Employees Who Shifted To 4-Day Work Week Spend Their Extended Free Time Sleeping, Says Report

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The Logical Indian Crew

Employees Who Shifted To 4-Day Work Week Spend Their Extended Free Time Sleeping, Says Report

According to lead researcher Juliet Schor, workers who reduced their 32-hour workweeks slept 7.58 hours per night more than when they kept 40-hour workweeks, resulting in a surprising drop in the percentage of sleep-deprived people.

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Employees who decided to switch to a 32-hour work week slept 7.58 hours per night, nearly an hour more than when they worked 40-hour per week. The findings were revealed by lead researcher Juliet Schor, a sociologist and economist at Boston College, surveying over 180 organisations worldwide as they transform to slashed schedules through six-month pilot programs.

Massive Decrease In The Percentage Of Sleep-Deprived People

Schor's surveys of 304 employees from 16 companies came after a series of international, six-month trials conducted by a non-profit group called 4 Day Week Global and at a time when the pandemic has forced employers across industries to reconsider work schedules.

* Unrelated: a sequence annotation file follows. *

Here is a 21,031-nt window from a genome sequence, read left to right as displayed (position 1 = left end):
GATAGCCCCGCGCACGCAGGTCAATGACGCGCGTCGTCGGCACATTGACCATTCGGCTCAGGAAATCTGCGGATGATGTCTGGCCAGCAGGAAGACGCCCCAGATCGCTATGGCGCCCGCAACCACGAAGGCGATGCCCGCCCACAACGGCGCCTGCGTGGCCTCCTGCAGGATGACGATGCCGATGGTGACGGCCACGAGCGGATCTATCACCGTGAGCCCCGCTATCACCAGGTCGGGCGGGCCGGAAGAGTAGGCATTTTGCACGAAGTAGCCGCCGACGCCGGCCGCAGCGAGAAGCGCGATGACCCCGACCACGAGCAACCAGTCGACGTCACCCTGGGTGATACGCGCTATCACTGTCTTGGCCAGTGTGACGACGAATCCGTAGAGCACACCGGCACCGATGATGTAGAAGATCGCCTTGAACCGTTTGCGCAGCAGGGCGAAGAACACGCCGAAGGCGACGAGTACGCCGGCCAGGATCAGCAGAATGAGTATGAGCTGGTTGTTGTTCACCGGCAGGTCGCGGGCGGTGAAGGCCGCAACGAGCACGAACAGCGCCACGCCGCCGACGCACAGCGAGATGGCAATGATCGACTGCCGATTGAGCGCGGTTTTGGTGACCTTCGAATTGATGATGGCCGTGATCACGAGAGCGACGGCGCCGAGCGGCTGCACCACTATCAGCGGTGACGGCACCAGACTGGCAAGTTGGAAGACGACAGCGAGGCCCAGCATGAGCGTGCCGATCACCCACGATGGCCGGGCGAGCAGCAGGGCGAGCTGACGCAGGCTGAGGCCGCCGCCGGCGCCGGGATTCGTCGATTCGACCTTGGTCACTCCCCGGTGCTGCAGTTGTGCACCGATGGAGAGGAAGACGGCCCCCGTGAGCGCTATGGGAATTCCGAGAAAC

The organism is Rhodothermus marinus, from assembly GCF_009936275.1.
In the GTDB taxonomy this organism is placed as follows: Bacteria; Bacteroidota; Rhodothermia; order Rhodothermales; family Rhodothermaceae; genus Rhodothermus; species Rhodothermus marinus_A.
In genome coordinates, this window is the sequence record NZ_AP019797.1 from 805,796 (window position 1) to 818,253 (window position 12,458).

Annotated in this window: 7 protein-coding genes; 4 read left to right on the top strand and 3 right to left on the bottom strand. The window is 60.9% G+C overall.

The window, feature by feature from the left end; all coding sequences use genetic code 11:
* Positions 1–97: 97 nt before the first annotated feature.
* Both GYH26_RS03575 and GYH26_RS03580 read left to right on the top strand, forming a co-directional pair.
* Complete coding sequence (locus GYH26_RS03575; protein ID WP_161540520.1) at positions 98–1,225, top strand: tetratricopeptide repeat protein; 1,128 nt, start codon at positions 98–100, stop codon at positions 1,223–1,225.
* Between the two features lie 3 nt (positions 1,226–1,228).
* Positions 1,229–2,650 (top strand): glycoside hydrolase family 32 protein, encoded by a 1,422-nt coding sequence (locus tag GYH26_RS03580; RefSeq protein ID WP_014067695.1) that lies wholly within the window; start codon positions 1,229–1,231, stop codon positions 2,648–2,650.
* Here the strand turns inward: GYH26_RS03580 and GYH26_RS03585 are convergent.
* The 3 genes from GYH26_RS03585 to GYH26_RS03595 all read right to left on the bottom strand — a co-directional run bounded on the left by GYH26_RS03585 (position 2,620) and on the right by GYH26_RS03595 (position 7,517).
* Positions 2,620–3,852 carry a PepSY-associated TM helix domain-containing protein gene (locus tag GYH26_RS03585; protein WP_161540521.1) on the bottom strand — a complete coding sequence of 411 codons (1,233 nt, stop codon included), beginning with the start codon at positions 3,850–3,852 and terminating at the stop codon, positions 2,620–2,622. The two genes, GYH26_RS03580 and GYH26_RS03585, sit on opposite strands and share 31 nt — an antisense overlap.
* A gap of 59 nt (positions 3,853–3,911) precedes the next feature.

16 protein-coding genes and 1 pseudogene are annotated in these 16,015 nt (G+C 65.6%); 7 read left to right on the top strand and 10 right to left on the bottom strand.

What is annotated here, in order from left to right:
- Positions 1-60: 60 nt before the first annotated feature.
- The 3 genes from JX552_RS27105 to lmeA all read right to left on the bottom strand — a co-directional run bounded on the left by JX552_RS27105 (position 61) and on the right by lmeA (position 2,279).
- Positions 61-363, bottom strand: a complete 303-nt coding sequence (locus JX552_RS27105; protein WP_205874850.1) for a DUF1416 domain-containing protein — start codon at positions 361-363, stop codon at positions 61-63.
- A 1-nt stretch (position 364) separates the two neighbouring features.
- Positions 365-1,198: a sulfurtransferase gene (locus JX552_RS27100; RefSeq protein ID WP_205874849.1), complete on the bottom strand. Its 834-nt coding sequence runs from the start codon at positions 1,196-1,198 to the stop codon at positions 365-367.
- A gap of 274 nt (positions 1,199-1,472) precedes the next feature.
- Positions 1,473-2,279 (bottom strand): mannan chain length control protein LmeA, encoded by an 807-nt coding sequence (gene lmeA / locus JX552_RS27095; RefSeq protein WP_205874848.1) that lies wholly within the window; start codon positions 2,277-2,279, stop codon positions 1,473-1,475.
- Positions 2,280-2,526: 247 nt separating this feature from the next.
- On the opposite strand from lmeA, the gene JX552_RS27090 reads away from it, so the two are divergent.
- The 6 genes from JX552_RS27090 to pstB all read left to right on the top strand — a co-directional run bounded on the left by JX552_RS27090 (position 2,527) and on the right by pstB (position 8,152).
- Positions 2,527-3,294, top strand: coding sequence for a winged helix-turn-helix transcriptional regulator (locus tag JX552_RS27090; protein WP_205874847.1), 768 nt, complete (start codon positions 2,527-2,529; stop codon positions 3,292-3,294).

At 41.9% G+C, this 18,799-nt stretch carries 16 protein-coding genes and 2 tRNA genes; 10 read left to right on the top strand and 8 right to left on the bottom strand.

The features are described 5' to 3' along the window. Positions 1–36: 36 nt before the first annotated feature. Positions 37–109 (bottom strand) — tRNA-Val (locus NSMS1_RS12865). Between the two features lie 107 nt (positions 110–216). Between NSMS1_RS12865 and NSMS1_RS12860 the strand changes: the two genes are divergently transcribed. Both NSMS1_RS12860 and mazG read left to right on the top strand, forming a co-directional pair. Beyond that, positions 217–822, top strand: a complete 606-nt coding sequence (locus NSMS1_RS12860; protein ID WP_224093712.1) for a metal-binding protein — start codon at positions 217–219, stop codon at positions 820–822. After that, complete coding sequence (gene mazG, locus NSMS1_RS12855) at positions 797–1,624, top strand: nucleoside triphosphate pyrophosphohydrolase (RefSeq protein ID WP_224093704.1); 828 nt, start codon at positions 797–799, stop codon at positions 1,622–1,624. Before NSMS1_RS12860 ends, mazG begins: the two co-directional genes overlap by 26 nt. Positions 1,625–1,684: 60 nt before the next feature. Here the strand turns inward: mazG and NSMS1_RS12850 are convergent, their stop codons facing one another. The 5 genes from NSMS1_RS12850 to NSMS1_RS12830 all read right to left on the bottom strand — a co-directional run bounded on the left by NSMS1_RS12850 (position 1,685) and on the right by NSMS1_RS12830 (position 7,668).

Since the pandemic upended schedules and showed many workers how flexibility could improve their lives, the concept of shortened workweeks has received attention.

Schor stated, "I wasn't surprised that people are getting a little more sleep, but I was surprised at how robust the changes were. The percentage of people considered sleep deprived, getting less than 7 hours of nightly sleep, dropped from 42.6 per cent to 14.5 per cent on four-day work schedules."

Visible Improvement In The Four-Day Week Schedule Workers

According to NDTV, Schor's preliminary data declared that workers on four-day schedules in the study improved personal well-being and professional productivity measures, which may be directly related to additional sleep time.

A management professor of the University of Washington's Michael G Foster School of Business, Christopher Barnes, said that sleep and work are competition and trading sleep for work is troublesome. The consequences of sleep deprivation include unethical behaviour, lower work engagement, less helpful behaviour toward colleagues, and more abusive and aggressive leadership tendencies.

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